MS: Oh shoot; he liked to have fun, of course, but he’s one of the best leaders I’ve ever been around. He was always really good with the media and he always directed things back to his team. Contrary to what people think, Johnny never liked having all of the attention. He likes for everyone to share it. I think if people would just stop and listen to him now; they get so caught up in his social life that the message gets lost. If you listen to what he has to say you’ll get all the answers; he didn’t win a championship in high school, he didn’t do it in college but all he wants is to do it in the pros. That’s something that burns inside of him.

JJ: Word is Johnny was big time hooper in high school?

MS: Oh definitely, he was a heckuva basketball player; the only reason he didn’t play for our high school was because it overlapped with baseball season. Johnny could’ve been a pro in baseball; I mean he got drafted and everything. He could’ve made the major leagues. He was also a great golfer. I mean really, really great. And he’s the guy that would play you in any sport, any time. I think it was pretty neat that the Harlem Globetrotters drafted Johnny!

JJ: Do you think he gets bad rap for being a party animal?

MS: Well, fair or not, the position he’s in comes with great responsibility and he’ll learn to manage that just like we all did coming up. I think people need to relax; I don’t think it’s an issue. Unfortunately for Johnny, you or I or any of his teammates can go out and no one would say a word, but everyone’s got eyes on him. He was never an issue in high school and I think everything’s happening really fast for him and he’s having to mature faster than any of us ever had to. The best thing he’s got going for him right now is having a great pro like LeBron James that’s taking him under his wing and teaching him. Johnny will figure it out. He always does.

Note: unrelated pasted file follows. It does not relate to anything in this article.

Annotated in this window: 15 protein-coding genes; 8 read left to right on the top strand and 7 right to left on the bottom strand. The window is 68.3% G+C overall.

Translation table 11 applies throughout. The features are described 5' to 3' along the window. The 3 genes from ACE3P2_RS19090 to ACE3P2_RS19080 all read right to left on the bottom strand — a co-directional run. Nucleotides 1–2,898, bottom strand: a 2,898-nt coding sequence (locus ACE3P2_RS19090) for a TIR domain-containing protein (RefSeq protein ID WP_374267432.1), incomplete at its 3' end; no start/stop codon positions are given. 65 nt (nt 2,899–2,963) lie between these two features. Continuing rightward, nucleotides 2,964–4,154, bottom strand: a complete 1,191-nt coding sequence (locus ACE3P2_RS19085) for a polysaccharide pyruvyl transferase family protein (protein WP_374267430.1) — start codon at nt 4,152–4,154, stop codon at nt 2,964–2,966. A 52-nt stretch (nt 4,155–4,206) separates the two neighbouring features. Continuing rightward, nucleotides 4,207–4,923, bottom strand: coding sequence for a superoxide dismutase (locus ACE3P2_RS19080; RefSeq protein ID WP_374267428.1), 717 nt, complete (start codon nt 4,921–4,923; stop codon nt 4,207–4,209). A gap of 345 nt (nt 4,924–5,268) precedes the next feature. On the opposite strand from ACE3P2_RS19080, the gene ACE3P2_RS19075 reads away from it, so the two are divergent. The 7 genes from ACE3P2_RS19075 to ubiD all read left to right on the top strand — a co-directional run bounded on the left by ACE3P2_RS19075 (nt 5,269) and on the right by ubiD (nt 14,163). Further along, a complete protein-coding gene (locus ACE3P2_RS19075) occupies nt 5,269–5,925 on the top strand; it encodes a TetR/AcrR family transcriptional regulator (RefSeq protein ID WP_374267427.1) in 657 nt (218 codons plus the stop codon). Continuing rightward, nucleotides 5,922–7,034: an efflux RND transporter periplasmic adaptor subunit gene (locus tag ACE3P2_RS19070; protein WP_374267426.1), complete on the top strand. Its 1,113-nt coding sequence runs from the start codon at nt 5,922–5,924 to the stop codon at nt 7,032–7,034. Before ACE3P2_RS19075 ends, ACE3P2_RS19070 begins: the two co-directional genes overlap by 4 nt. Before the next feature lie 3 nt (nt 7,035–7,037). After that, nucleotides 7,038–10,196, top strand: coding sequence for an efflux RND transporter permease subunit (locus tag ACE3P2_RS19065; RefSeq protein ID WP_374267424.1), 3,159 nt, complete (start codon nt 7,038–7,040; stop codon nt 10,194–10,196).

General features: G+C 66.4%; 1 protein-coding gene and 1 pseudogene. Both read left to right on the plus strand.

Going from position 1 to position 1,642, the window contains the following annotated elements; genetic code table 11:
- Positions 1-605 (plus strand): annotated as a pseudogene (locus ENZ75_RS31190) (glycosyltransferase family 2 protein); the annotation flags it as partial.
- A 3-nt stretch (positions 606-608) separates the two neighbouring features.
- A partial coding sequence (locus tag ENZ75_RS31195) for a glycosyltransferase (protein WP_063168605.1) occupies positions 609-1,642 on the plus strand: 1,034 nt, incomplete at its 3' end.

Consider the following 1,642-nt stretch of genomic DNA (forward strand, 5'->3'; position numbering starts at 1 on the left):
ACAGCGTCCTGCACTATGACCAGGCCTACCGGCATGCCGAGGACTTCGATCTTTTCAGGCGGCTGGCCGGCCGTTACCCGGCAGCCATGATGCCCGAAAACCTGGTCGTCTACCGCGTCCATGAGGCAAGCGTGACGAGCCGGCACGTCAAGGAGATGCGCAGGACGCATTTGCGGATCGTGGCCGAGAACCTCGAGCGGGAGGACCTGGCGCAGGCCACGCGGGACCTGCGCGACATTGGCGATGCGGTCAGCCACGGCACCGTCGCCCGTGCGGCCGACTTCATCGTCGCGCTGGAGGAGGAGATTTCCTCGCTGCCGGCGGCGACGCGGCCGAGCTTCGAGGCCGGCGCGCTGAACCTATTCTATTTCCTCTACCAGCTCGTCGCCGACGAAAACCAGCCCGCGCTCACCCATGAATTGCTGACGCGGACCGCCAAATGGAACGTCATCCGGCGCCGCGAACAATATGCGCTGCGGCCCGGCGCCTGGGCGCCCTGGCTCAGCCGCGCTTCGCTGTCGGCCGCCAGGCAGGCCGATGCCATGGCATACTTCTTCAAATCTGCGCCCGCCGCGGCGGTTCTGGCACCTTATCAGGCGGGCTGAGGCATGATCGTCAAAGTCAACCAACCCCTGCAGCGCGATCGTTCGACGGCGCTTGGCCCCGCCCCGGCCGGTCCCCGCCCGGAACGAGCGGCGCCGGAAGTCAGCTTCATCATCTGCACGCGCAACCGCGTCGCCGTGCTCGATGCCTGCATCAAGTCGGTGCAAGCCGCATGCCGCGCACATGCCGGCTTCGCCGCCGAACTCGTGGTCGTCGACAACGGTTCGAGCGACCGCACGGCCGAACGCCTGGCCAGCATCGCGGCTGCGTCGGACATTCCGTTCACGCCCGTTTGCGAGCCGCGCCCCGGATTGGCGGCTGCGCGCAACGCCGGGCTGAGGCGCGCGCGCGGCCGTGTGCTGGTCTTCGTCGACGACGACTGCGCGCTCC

JJ: What’s the craziest story from his recruitment?

MS: Probably just trying to convince coaches that he can play. Everyone questioned his height and questioned whether he was a quarterback or not. What helped me on that was I had a good friend that had also coached Drew Brees in high school and he went through the same thing and we kinda played on that a little bit. That helped Johnny at A&M, but his skill-set was great for Oregon too. He made a living as a junior running the ball and he was focused on showing that he could throw his senior year. A lot of the Texas schools passed on him; some offered him as a defensive back.

JJ: Do you expect him to be the Browns starter when they open at Pittsburgh on Sept. 7?

MS: I know he’ll do everything he can to make it happen, and when it does happen, hopefully that first game, it’s gonna be something electric! If not he’ll be a great teammate; he understands waiting his time too. But when it happens it will be electric for sure.

JJ: How good can Johnny be in the NFL?

MS: I think he can be very similar to Russell Wilson and RG3. I think it’s just a matter of transitioning and learning the pro game. That’s what will separate him and Russell Wilson. If you look at it, the guys that stay longer in college usually produce a little bit quicker in the pros. Russell had that extra year in college and he ran two different offenses and he benefitted from that. Johnny’s got a really high IQ and he’s got a hunger to be the best. I think he’s gonna be a great pro; I don’t think it’ll take long either.

Follow Jason Jordan on Twitter: @JayJayUSATODAY